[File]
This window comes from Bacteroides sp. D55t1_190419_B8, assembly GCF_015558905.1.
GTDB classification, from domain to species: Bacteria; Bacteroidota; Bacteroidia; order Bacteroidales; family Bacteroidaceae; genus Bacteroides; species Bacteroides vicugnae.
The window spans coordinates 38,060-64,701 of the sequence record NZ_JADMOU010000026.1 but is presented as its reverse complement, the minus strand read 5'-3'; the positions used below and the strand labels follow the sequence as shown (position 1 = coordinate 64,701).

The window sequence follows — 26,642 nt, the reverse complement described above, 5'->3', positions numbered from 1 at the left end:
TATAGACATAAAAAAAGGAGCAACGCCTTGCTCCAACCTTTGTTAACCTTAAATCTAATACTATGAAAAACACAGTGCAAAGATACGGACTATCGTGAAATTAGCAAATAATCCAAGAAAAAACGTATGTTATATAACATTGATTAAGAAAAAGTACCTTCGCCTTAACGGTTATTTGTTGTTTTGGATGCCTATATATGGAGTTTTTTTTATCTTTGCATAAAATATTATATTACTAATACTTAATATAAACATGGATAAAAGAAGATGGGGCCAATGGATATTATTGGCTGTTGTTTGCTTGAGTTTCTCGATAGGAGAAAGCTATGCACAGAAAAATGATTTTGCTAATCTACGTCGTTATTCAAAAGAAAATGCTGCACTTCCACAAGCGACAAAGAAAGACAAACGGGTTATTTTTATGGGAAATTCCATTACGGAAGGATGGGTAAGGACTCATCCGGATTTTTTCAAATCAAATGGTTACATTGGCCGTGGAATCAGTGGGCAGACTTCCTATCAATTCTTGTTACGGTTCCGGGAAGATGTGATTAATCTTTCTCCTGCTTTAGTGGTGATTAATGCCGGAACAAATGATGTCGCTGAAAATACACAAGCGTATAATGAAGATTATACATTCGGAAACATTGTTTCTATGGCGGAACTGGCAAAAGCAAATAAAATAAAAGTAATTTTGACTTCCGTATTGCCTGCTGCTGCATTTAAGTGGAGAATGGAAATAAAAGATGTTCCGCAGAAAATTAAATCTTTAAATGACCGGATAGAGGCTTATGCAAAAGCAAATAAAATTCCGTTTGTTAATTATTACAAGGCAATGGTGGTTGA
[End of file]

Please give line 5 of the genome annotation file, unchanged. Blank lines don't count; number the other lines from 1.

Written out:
TATAGACATAAAAAAAGGAGCAACGCCTTGCTCCAACCTTTGTTAACCTTAAATCTAATACTATGAAAAACACAGTGCAAAGATACGGACTATCGTGAAATTAGCAAATAATCCAAGAAAAAACGTATGTTATATAACATTGATTAAGAAAAAGTACCTTCGCCTTAACGGTTATTTGTTGTTTTGGATGCCTATATATGGAGTTTTTTTTATCTTTGCATAAAATATTATATTACTAATACTTAATATAAACATGGATAAAAGAAGATGGGGCCAATGGATATTATTGGCTGTTGTTTGCTTGAGTTTCTCGATAGGAGAAAGCTATGCACAGAAAAATGATTTTGCTAATCTACGTCGTTATTCAAAAGAAAATGCTGCACTTCCACAAGCGACAAAGAAAGACAAACGGGTTATTTTTATGGGAAATTCCATTACGGAAGGATGGGTAAGGACTCATCCGGATTTTTTCAAATCAAATGGTTACATTGGCCGTGGAATCAGTGGGCAGACTTCCTATCAATTCTTGTTACGGTTCCGGGAAGATGTGATTAATCTTTCTCCTGCTTTAGTGGTGATTAATGCCGGAACAAATGATGTCGCTGAAAATACACAAGCGTATAATGAAGATTATACATTCGGAAACATTGTTTCTATGGCGGAACTGGCAAAAGCAAATAAAATAAAAGTAATTTTGACTTCCGTATTGCCTGCTGCTGCATTTAAGTGGAGAATGGAAATAAAAGATGTTCCGCAGAAAATTAAATCTTTAAATGACCGGATAGAGGCTTATGCAAAAGCAAATAAAATTCCGTTTGTTAATTATTACAAGGCAATGGTGGTTGA